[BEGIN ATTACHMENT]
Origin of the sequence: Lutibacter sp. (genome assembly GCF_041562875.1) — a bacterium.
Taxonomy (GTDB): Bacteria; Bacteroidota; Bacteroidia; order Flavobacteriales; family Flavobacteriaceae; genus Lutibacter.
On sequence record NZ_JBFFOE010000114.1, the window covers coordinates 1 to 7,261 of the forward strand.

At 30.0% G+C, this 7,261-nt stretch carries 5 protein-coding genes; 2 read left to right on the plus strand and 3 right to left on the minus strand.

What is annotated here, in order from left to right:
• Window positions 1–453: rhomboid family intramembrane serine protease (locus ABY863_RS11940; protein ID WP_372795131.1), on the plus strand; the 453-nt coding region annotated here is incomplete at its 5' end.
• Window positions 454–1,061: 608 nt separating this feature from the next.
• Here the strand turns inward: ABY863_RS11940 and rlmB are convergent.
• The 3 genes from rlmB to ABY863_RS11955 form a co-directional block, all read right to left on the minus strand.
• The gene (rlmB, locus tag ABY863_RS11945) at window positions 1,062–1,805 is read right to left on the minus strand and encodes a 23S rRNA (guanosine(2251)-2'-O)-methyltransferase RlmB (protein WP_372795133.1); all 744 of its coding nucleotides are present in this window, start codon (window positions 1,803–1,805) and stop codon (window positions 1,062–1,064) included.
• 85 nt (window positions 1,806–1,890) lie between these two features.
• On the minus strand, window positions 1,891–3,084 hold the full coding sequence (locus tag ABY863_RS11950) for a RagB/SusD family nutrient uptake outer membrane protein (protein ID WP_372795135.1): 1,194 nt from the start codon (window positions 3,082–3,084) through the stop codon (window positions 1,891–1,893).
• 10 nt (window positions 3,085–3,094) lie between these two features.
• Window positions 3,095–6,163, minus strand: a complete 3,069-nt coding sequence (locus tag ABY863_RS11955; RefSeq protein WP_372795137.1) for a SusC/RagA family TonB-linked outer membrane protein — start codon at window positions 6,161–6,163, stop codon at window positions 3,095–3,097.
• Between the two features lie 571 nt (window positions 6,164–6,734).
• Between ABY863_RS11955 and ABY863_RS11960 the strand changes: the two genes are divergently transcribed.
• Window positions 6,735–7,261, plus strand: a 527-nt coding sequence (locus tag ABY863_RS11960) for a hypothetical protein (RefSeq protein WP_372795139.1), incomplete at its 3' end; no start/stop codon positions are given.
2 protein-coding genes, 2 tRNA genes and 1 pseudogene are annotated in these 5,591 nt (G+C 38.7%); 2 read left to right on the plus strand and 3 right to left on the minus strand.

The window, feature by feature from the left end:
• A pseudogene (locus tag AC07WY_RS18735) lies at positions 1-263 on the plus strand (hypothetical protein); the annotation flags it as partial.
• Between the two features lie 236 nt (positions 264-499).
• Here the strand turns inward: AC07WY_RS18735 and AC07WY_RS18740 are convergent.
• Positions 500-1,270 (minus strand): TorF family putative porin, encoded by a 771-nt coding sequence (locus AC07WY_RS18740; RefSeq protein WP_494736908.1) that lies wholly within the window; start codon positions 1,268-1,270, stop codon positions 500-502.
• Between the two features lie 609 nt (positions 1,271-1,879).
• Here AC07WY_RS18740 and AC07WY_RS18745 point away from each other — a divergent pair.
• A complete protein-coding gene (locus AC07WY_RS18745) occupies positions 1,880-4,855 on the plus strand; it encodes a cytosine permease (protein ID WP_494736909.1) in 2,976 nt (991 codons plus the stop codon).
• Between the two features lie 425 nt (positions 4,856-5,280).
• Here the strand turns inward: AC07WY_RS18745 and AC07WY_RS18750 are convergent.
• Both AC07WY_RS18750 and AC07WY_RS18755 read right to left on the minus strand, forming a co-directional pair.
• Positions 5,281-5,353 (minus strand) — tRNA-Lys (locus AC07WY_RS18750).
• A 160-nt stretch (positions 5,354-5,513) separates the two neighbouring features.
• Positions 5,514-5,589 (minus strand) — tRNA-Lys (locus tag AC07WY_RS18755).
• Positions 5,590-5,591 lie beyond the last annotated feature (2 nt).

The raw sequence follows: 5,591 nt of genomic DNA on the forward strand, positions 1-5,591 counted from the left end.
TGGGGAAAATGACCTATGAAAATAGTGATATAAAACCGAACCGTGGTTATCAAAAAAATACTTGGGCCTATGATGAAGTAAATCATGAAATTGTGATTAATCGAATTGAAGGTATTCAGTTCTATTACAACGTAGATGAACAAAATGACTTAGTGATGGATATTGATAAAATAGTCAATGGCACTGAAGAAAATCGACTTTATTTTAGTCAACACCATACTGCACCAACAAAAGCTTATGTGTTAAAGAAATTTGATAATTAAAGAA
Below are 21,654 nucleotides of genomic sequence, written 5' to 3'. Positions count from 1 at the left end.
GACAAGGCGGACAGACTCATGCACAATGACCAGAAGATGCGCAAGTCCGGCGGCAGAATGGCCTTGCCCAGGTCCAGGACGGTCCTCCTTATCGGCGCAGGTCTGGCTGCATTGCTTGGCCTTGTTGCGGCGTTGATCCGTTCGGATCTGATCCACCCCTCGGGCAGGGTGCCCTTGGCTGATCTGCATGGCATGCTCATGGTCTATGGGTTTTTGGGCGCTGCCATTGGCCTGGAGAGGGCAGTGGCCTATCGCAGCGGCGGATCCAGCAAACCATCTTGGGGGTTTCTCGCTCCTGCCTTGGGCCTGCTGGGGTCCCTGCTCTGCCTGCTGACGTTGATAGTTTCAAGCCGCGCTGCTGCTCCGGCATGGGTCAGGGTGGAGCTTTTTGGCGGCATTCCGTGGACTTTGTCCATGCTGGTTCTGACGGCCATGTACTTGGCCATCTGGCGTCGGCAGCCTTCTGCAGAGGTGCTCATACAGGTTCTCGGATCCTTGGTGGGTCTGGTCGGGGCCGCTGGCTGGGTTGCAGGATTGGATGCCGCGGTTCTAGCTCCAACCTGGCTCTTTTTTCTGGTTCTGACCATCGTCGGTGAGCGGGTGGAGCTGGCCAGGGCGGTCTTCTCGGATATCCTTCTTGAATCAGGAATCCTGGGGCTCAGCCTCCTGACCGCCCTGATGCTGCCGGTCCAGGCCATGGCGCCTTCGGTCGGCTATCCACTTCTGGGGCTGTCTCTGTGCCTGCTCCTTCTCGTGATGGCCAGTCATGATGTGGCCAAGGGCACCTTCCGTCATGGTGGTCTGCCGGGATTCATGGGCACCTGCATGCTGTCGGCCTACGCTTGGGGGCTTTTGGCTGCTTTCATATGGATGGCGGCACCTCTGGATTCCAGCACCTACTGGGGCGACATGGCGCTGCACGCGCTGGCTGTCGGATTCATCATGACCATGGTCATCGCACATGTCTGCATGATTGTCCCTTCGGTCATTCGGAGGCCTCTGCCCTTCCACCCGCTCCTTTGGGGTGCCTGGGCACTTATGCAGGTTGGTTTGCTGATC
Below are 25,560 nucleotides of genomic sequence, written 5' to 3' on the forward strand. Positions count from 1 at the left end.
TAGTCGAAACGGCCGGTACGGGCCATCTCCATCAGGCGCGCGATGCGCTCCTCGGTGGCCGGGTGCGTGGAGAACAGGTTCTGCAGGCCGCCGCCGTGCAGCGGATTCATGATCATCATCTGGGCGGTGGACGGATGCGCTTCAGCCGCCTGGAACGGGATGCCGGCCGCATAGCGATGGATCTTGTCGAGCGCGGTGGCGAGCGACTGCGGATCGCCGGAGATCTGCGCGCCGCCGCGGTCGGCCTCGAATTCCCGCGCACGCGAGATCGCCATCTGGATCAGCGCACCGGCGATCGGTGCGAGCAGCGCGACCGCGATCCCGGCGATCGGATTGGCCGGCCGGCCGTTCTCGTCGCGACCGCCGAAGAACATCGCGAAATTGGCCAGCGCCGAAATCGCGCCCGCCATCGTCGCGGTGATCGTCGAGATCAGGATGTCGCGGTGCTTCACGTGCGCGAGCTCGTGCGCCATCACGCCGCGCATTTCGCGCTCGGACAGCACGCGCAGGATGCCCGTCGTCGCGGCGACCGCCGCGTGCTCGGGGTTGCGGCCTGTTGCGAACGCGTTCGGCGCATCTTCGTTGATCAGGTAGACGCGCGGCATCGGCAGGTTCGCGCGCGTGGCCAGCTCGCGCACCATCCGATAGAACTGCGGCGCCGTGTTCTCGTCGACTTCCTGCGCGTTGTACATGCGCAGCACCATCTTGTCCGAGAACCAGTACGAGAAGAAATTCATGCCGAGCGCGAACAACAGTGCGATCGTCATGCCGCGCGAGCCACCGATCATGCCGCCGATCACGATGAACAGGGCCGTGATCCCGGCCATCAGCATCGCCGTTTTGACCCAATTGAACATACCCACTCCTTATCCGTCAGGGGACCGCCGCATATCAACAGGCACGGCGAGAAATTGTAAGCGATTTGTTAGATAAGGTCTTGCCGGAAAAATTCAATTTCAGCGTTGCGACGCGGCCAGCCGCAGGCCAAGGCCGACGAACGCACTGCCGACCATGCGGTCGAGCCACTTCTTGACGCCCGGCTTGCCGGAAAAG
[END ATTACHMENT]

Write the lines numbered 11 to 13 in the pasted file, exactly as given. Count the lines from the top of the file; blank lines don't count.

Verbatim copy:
• 85 nt (window positions 1,806–1,890) lie between these two features.
• On the minus strand, window positions 1,891–3,084 hold the full coding sequence (locus tag ABY863_RS11950) for a RagB/SusD family nutrient uptake outer membrane protein (protein ID WP_372795135.1): 1,194 nt from the start codon (window positions 3,082–3,084) through the stop codon (window positions 1,891–1,893).
• 10 nt (window positions 3,085–3,094) lie between these two features.